Good morning/afternoon, ladies and gentlemen.
Consider the lowly toilet. Many of you may not think of the toilet as a form of technology if you think of toilets at all. But, it is and has contributed greatly to the improved health and overall quality of life for mankind.
On a recent trip to Japan, I was impressed by, among other things, a gadget in most public women's restrooms, called Otohime or Sound Princess. This device produces the sound of flushing water without the need for actual flushing. The technology saves the user both the embarrassment of being heard during urination and some 20 liters of water per use in cases where a woman might flush the toilet continuously while using it.
Every time I used Otohime, I felt like a princess, an environmentalist princess on the toilet.
It was a longed for feeling. Over the past decade, I shuffled in and out of many kinds of public restrooms in China--filthy smelly water closets in outlying areas, spacious luxurious lavatories in five-star hotels, forever-occupied girls' stalls on campus during school, and smart modern mobile toilets in international fairs. But not one single "room" evoked my pride of being a princess.
And I knew why the Sound Princess had. It was not because of the high technology the small bathroom boasted which is becoming ubiquitous worldwide. It was the idealism embodied in the technology that keeps reminding me that in this ever-changing world, I am a responsible and dignified human being even when sitting on a toilet.
Humanism, no matter how it is defined, aims to strike a balance between us being at the mercy of nature and being too human-centered. In my case, I haven't relieved myself under a tree for a while. I am a proud, dutiful Chinese citizen. Gone are the days when people just found a corner to do their business resulting in poor sanitation and threats to public health. The Otohimetechnology renders me two warnings: First, I am a humble human being with an obligation to save not only my face but also natural resources. Second, there is still a long way to go in my own country not just in developing technology and the economy, but also in upholding human dignity and promoting human welfare. Take the toilet: Dirty, crowdedtoilets shall, at least, give way to clean, human-friendly ones.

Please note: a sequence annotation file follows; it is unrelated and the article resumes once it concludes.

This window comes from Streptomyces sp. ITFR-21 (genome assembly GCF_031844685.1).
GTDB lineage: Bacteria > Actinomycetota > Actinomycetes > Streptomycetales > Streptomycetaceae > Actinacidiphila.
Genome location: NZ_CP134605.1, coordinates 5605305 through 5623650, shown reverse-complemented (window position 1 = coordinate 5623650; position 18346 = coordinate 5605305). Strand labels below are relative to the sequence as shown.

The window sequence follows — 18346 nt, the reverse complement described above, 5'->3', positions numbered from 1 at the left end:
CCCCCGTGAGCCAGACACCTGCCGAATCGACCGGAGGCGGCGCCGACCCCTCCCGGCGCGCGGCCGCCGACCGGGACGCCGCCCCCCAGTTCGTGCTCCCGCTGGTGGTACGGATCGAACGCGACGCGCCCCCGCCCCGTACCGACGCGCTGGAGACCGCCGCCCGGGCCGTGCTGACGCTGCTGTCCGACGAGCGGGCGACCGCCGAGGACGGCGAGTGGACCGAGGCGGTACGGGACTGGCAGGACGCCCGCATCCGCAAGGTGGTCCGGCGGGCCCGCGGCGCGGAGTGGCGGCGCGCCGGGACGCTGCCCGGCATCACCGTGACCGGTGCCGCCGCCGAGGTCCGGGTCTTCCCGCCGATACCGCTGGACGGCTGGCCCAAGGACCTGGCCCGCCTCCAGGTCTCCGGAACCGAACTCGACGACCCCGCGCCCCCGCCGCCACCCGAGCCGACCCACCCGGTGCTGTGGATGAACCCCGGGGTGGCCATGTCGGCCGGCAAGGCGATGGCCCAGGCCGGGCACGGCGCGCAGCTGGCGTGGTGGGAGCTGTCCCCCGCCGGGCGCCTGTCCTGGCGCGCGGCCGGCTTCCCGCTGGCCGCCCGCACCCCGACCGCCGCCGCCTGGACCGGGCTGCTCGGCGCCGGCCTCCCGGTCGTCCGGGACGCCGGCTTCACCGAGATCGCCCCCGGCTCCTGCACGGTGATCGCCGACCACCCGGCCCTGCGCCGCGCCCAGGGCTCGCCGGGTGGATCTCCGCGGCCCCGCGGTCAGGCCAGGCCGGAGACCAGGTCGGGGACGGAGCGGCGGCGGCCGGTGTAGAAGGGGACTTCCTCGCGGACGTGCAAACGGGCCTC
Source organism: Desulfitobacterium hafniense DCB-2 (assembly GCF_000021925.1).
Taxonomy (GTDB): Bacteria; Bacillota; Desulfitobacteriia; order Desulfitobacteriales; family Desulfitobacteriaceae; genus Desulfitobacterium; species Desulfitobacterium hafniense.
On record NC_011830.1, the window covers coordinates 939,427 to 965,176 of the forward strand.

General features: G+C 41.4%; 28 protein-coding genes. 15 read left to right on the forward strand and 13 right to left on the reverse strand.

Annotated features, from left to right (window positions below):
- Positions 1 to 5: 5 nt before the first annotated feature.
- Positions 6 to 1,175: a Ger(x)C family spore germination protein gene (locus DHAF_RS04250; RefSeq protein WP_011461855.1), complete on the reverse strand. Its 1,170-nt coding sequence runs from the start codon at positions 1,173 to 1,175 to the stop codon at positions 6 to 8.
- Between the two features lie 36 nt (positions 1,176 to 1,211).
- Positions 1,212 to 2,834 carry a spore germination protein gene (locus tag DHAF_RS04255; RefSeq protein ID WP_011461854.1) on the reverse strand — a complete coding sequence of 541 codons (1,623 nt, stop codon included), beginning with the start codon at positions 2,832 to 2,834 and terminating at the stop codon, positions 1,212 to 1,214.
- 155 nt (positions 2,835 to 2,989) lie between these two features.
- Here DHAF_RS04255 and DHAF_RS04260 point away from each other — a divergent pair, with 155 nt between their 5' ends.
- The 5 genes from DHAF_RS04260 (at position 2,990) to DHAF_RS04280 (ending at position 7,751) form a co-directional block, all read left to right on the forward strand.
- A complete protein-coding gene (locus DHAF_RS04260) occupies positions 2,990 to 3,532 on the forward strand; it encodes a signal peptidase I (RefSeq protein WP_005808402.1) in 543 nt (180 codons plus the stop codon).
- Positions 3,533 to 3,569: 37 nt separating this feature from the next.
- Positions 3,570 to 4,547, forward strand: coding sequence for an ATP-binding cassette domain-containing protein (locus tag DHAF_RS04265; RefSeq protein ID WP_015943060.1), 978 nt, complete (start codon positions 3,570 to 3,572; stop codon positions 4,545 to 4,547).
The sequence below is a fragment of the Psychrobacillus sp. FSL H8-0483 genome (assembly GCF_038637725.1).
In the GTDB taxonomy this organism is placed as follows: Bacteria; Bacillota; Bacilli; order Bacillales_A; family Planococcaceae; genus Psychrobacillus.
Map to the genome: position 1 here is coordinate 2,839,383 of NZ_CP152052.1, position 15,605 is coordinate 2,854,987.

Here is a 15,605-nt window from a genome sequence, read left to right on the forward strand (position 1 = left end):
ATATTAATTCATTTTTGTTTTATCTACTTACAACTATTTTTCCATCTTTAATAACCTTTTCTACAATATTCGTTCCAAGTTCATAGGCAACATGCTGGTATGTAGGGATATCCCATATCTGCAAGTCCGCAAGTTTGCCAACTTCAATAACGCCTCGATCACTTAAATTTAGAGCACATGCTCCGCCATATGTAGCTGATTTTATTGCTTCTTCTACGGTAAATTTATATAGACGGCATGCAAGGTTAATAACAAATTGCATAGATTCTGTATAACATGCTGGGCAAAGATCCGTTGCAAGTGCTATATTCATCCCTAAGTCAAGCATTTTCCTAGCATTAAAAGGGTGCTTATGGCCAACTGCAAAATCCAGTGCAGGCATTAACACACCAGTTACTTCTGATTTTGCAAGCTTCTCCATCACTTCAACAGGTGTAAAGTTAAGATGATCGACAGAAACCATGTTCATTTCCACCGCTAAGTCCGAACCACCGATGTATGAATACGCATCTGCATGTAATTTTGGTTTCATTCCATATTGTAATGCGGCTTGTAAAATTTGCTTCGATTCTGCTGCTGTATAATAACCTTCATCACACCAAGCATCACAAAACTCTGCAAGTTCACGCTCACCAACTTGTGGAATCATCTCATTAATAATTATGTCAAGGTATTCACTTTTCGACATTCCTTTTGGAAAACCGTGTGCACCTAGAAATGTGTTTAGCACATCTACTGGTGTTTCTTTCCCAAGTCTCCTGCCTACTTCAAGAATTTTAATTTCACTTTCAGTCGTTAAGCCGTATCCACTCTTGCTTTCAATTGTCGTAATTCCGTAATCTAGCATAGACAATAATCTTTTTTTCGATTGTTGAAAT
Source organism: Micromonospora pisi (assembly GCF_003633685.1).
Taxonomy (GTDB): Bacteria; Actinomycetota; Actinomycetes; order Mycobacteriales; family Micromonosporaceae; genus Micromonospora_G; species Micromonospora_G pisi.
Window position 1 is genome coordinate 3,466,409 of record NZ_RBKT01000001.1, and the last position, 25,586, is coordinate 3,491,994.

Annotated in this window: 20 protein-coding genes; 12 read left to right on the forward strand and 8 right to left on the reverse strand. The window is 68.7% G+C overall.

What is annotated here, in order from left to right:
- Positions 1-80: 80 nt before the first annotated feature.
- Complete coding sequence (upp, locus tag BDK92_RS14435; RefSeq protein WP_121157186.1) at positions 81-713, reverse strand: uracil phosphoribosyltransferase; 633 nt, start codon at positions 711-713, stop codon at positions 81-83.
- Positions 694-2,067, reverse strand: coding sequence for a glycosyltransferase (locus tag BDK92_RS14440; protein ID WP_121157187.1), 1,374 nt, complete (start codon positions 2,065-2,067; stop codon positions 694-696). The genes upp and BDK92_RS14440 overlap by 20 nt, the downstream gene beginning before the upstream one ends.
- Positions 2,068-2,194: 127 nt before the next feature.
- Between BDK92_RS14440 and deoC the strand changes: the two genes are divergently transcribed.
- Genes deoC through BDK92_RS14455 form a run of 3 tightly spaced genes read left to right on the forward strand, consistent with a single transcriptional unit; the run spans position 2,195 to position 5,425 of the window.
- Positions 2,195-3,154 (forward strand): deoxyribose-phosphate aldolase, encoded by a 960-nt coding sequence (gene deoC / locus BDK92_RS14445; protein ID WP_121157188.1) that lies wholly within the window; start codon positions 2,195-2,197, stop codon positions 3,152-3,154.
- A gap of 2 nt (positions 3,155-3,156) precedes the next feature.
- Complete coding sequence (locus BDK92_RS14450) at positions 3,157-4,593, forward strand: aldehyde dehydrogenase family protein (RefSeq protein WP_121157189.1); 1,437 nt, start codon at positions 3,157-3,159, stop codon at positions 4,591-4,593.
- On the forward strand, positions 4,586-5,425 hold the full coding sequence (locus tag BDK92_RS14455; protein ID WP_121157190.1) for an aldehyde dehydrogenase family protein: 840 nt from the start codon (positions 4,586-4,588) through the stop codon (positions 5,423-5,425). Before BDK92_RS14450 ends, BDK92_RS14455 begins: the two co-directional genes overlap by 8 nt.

Fortunately, I have seen improvements. At Shanghai World Expo 2010, 8,000 toilets, all modern and technologically sophisticated, were installed across the site. What really delighted the visitors, however, was the user-friendly design and services. Toilets were situated every 100 meters. Several hundred volunteers served as toilet guides and sanitation workers. The ratio of female to male toilet space was set at 2.5 to 1. Soft music was played in the toilets. All this seems to celebrate the glory of comprehensive humanism.
Ladies and gentlemen, science and technology are here to improve earthly life and maximize human happiness. When our world benefits from technology, coupled with human considerations, we are bound to enjoy our life. Conversely, we suffer.
The toilet is a piece of sanitaryware and the quintessence of humanism that underlies technological innovation. Like GNP, employment rates, and space exploration efforts, the lowly equipment is an equally important measure of a progressive society. When on a toilet if we feel like a princess, we shall be proud of living in a society that values humanity. If not, we must stand up and make some changes.
And if you are still baffled with what I have said, I suggest you take off right now and go experience the bathrooms in this auditorium, because they are what makes our life beautiful or ugly, humanism considered or ignored.